Surrogates and noncharacters (was: Re: Ways to detect that XXXX...)

Markus Scherer at
Fri May 8 23:37:40 CDT 2015

On Fri, May 8, 2015 at 9:13 PM, Philippe Verdy <verdy_p at> wrote:

> 2015-05-09 5:13 GMT+02:00 Richard Wordingham <
> richard.wordingham at>:
>> I can't think of a practical use for the specific concepts of Unicode
>> 8-bit, 16-bit and 32-bit strings.  Unicode 16-bit strings are
>> essentially the same as 16-bit strings, and Unicode 32-bit strings are
>> UTF-32 strings.   'Unicode 8-bit string' strikes me as an exercise in
>> pedantry; there are more useful categories of 8-bit strings that are
>> not UTF-8 strings.
> And here you're wrong: a 16-bit string is just a sequence of arbitrary
> 16-bit code units, but an Unicode string (whatever the size of its code
> units) adds restrictions for validity (the only restriction being in fact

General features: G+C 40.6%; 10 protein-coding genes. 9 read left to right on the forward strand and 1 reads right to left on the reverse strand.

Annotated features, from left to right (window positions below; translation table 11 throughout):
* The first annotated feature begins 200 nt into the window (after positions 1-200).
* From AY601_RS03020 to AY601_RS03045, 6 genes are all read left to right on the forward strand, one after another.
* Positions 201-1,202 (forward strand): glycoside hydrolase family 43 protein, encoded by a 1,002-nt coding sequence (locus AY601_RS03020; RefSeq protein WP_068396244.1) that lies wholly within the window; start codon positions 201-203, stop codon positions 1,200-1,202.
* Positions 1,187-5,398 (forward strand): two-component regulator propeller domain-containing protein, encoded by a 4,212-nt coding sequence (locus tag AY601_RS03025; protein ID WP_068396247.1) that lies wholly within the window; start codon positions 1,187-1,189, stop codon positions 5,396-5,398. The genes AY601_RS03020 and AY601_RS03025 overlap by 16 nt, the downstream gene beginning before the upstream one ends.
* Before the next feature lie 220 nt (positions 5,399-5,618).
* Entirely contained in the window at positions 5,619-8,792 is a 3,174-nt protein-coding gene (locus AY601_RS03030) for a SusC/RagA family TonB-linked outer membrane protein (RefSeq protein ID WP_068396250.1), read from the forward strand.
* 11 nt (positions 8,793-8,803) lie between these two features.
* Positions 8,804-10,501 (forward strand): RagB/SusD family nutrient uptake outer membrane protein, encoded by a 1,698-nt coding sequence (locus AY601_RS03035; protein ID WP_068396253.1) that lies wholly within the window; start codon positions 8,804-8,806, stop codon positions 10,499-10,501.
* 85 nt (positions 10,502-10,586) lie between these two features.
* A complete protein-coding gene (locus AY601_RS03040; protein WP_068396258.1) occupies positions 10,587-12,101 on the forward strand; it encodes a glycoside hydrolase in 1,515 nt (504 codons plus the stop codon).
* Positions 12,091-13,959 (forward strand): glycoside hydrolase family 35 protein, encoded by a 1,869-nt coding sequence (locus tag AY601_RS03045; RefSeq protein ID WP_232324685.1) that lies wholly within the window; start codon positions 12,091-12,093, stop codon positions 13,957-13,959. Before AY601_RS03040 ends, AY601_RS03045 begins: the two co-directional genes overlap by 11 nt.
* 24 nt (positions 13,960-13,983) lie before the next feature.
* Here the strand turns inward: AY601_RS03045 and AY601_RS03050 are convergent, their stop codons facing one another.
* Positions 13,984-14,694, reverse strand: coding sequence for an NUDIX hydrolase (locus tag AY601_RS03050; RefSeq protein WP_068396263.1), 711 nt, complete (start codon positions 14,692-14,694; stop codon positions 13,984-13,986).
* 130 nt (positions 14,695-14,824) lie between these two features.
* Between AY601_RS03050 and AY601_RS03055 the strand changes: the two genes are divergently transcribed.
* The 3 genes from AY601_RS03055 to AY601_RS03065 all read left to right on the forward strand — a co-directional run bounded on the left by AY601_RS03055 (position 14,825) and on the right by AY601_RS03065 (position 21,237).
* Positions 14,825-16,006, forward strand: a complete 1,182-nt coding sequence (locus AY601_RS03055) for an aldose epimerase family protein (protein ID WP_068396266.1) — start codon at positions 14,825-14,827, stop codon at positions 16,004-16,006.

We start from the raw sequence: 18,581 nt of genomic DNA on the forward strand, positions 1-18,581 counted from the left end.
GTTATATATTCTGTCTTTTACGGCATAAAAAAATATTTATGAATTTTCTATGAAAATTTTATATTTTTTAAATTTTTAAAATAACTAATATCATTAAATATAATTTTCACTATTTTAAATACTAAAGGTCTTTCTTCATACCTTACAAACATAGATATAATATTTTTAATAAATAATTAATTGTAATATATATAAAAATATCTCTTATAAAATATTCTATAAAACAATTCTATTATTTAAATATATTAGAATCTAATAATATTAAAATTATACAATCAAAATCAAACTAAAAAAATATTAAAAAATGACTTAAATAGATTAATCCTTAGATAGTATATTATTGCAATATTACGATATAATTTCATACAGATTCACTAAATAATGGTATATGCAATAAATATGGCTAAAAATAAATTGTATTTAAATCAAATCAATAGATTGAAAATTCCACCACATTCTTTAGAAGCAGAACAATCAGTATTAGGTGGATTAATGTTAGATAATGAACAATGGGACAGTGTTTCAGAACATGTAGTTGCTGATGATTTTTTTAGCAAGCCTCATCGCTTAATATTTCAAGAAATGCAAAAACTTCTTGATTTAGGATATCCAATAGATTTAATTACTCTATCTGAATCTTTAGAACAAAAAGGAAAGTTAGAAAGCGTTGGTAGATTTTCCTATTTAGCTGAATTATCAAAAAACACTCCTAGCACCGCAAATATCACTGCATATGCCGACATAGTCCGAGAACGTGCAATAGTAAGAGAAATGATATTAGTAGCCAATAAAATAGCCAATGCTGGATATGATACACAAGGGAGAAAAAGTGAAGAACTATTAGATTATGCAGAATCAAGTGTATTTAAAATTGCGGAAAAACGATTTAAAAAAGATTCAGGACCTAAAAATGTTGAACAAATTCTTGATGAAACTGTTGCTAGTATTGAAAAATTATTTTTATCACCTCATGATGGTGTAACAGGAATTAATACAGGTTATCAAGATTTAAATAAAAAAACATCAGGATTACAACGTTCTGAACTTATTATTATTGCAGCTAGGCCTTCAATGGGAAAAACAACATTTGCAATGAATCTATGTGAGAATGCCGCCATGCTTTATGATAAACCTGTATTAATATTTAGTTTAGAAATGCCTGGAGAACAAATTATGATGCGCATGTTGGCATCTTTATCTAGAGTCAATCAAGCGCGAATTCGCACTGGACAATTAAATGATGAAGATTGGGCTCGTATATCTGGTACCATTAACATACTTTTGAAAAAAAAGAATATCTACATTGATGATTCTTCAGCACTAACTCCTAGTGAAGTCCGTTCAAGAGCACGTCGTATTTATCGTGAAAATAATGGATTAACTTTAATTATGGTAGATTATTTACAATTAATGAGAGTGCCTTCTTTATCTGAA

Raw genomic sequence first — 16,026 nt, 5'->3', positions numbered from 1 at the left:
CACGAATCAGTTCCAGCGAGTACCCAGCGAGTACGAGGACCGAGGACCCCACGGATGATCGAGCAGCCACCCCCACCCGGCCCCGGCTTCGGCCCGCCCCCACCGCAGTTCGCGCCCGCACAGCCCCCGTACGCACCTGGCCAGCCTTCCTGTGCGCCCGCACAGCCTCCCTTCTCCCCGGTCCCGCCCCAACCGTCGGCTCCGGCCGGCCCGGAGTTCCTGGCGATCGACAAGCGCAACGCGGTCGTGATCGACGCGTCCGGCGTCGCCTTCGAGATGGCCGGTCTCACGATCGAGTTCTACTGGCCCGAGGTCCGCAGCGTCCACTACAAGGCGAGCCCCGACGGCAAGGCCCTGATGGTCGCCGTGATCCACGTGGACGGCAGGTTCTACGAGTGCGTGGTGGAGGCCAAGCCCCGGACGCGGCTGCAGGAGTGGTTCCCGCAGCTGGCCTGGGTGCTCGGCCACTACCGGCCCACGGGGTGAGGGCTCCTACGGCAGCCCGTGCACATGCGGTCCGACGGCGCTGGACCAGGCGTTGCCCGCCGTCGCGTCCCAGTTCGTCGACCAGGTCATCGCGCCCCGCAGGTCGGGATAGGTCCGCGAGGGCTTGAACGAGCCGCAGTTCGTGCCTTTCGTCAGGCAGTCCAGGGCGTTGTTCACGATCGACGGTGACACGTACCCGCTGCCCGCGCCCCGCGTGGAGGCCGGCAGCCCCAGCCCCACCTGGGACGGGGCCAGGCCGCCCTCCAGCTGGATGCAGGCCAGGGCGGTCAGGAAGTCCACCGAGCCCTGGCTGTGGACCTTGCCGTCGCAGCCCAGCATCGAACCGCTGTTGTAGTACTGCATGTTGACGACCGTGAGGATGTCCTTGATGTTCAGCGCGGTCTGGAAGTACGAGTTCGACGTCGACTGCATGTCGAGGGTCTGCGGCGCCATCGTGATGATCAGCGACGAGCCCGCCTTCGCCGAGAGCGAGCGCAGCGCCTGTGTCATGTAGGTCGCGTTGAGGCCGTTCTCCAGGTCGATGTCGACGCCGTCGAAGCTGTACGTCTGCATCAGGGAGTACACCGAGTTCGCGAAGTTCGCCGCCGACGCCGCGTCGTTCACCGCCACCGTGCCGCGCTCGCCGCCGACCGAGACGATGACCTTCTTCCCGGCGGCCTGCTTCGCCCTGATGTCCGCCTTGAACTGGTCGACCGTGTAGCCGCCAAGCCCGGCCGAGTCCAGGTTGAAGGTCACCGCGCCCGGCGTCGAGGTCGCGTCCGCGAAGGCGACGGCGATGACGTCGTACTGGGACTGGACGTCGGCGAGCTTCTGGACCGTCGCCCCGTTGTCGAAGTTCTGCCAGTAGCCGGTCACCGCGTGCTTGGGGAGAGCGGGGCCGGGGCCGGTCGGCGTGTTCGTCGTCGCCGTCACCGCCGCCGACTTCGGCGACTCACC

> that surrogates (when present in 16-bit strings, i.e. UTF-16) must be
> paired, and in 32-bit (UTF-32) and 8-bit (UTF-8) strings, surrogates are
> forbidden.

No, Richard had it right. See for example definition D82 "Unicode 16-bit
string" in the standard. (Section 3.9 Unicode Encoding Forms,

I agree that the definitions for Unicode 8-bit and 32-bit strings are not
particularly useful.

For being "plain-text" there are additional restrictions: non-characters
> are also excluded, and only a small subset of controls (basically tabs and
> newlines) is allowed (the other controls, including U+0000 are restricted
> for private protocols and not designed for plain text... except
> specifically in a few legacy encoded 8-bit "charsets" like VISCII or ISO
> 2022 or Videotext which need these controls in fact to represent characters
> into sequences, possibly with contextual encoding).

Where did you find that definition of "plain text"?
Unicode just defines "plain text" by contrast with "rich text" which is
text with markup or other such structure. There is no limitation of code
points associated with that term.

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